Most people think there’s something wrong with the world. Ask almost any of our nation’s recent immigrants and they’ll tell you that without hesitation. That’s because when they came here to find something better they were fleeing something worse, usually violence or poverty.
But it’s not just immigrants who think so. Ask any born-and-raised American and they’ll tell you what’s wrong—economy, race relations, education. At least, I imagine that this is what they will tell you since all of our political candidates campaign with the clarion call of “change.”
I would say that this dissatisfaction with the world is increasing, but I can’t really be sure. One would assume that there was just as solid a recognition of the world’s problems among the generations who lived through WWII, the civil rights battles, and Vietnam. But perhaps there is an increase of dissatisfaction among my particular generation of millennials. We must be getting older.
While almost all of us may agree that there is something horribly wrong with the world, we may disagree very much on what it is and how to fix it.
While walking through my urban neighborhood a few weeks ago I met a woman who asked me for bus money. She was in bad shape, with pants 8 sizes too big and a vague and disjointed story. She claimed to have been attacked the night before by the railroad tracks and was looking for a way to get home. Most noticeably she hadn’t showered in weeks. As I walked her to my house so that she could shower and my wife could drive her home, I asked her what she considered to be the biggest need in her life. She replied, “I need to get back home to Tennessee because this kind of thing just doesn’t happen there.”
But she’s wrong. Changing geography would not ultimately fix her problems. I can almost guarantee you that “this kind of thing” does in fact happen in Tennessee, and everywhere else in the world. If we are ever going to find solutions we are going to have to look deeper for problems.
Clearly, many have been more perceptive than my neighborhood acquaintance and offered more sophisticated answers. Some have pointed the accusing finger at ignorance and prayed to the gods of better education. And while we must commend them for their efforts to improve our world, we must concede that the most educated people in the world are often the most evil. Others have prayed to more recognizable gods, running to the practice of religion. But from my perspective, church-going, ritual prayers, and incense-burning seem to affect very little change in the millions who take part. Still more have sought solutions in changing the systems and institutions of our society. “If we could achieve fairer laws, we could achieve a better world,” they say. But can better systems really make the world better? Most laws don’t make people nice to each other. They just punish people when they aren’t.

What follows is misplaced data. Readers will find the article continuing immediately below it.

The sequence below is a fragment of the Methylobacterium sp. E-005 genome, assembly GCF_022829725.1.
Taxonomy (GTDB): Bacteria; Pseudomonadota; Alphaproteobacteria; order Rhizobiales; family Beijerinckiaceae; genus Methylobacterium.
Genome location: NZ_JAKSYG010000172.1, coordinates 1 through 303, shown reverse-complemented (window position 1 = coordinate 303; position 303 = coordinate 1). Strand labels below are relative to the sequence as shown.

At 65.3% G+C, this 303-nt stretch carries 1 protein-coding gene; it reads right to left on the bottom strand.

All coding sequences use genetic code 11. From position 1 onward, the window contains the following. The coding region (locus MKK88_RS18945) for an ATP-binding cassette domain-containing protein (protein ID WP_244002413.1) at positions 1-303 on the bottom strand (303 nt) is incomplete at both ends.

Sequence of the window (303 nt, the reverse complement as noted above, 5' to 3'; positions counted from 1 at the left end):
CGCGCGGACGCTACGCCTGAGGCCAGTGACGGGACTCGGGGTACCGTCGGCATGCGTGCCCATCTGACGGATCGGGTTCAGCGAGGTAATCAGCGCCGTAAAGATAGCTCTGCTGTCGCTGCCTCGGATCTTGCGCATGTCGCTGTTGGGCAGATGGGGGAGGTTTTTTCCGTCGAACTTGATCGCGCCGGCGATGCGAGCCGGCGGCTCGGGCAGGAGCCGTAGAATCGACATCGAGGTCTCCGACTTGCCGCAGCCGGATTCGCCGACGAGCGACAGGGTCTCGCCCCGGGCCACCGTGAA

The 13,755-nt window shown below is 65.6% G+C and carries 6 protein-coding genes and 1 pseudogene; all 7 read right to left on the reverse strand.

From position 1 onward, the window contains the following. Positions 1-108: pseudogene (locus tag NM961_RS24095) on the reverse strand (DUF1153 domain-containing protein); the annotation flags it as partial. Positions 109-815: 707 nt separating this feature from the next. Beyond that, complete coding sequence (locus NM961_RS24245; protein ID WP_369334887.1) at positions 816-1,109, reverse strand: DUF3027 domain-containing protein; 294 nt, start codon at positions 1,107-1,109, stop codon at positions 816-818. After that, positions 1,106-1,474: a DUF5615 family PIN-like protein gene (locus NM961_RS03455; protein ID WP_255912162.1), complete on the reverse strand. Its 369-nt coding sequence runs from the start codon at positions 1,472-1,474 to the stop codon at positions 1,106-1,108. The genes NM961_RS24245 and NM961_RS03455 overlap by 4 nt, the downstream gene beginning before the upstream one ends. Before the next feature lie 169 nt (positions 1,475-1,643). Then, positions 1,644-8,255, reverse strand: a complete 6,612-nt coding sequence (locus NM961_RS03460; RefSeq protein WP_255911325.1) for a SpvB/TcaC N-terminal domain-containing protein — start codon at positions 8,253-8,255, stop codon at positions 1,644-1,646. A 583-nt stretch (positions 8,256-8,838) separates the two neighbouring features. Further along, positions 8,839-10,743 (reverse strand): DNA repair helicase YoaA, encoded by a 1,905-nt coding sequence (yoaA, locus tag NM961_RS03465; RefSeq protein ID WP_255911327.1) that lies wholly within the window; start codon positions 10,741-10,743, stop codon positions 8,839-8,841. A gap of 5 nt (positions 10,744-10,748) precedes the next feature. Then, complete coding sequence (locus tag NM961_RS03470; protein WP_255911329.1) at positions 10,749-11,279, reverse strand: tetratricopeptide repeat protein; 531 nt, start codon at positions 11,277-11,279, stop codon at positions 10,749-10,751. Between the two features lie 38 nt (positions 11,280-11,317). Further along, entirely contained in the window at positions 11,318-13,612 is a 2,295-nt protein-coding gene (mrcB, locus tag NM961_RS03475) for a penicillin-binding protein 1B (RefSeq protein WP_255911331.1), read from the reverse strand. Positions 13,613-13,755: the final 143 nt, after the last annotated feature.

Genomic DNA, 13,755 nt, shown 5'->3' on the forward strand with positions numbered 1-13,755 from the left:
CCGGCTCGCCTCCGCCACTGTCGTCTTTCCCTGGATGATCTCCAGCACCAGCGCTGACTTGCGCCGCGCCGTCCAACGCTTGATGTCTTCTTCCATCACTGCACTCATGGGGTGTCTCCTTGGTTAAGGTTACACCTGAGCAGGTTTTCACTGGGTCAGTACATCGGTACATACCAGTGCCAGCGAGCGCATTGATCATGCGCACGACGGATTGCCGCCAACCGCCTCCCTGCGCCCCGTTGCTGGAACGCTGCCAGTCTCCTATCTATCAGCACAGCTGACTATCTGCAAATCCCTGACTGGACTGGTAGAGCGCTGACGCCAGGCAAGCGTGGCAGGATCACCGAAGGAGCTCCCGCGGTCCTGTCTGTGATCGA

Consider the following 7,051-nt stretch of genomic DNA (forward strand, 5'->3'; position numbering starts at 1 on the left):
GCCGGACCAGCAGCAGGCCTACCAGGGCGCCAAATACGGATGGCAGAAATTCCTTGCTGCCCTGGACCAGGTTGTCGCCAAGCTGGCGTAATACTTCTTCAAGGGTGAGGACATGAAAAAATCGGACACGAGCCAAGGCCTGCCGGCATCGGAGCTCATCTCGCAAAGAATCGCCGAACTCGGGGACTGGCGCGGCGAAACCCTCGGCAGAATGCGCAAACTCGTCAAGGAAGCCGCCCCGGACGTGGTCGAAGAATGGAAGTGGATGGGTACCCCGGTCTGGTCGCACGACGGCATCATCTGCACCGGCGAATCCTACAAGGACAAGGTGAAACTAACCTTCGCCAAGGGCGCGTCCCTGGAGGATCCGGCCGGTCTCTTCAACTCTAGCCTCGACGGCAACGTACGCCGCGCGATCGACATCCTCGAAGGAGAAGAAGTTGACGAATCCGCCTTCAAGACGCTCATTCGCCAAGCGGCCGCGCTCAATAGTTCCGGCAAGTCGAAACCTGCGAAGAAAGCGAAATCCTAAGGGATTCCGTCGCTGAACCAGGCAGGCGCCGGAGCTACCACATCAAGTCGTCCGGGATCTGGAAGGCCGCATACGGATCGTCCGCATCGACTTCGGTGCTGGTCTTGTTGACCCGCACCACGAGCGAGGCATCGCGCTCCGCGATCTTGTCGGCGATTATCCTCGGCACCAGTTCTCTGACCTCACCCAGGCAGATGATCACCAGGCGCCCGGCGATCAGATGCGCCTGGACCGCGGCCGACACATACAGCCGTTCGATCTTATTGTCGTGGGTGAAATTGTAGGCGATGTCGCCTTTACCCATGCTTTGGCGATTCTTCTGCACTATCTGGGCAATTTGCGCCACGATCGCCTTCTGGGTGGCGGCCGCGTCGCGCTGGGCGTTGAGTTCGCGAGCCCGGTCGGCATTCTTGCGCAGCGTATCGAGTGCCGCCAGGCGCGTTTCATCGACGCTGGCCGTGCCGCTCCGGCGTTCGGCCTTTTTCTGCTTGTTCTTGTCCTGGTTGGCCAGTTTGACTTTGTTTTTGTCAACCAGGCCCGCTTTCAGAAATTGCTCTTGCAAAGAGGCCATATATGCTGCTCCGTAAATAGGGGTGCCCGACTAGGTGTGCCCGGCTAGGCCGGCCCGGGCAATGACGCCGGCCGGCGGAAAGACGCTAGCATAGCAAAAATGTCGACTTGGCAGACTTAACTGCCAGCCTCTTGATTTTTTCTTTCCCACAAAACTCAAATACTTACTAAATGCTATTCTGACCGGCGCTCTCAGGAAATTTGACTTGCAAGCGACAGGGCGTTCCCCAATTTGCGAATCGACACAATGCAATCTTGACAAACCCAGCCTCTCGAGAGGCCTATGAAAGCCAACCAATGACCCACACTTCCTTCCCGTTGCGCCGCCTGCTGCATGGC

As I see it, Jesus’ diagnosis is really the most perceptive. Humanity’s problem, he claimed, is a problem of the heart. He said:
“Out of the heart come evil thoughts, murders, adulteries, fornications, thefts, false witness, slanders.” (Matt 15:19)
This is a revolutionary idea. He wanted to see past the surface behavior to the bitter root. Instead of seeing murder as the main issue, for instance, he pointed instead to inward anger. Rather than focusing on sexual promiscuity, he drew attention inward desires that exploit women. He wasn’t fooled by any surface show of goodness either. The Pharisees had to feel his fierce perceptiveness often. “You clean the outside of the cup and of the dish,” he said, “but inside they are full of robbery and self-indulgence!” (Matt 23:25). In the end, he claimed that those who are truly blessed are those that are “pure in heart” (Matt 5:8).
If Jesus is right, the human problem is deeper than most have acknowledged. We can sometimes modify behavior with education, put on a show of goodness with religiosity, and deter evil with improved institutions, but we will be missing the point until we make the humbling confession that the real problem is way down deep inside of each one of us. In my experience, that is an admission that most people are too proud to make.
The solution? According to the Scriptures, this problem is so deep that it can only be remedied by divine intervention. The Hebrew prophets spoke of a time when God would enter into a new relationship with humankind—a relationship in which God would empower us to goodness by changing our very hearts. And it was exactly this new thing that Jesus claimed to be bringing to the world by shedding his blood.
I’m an advocate of working for world change in practical ways. But let’s not forget that the best change happens inwardly and supernaturally, as we call the world and ourselves to contrite repentance and fresh faith in Jesus.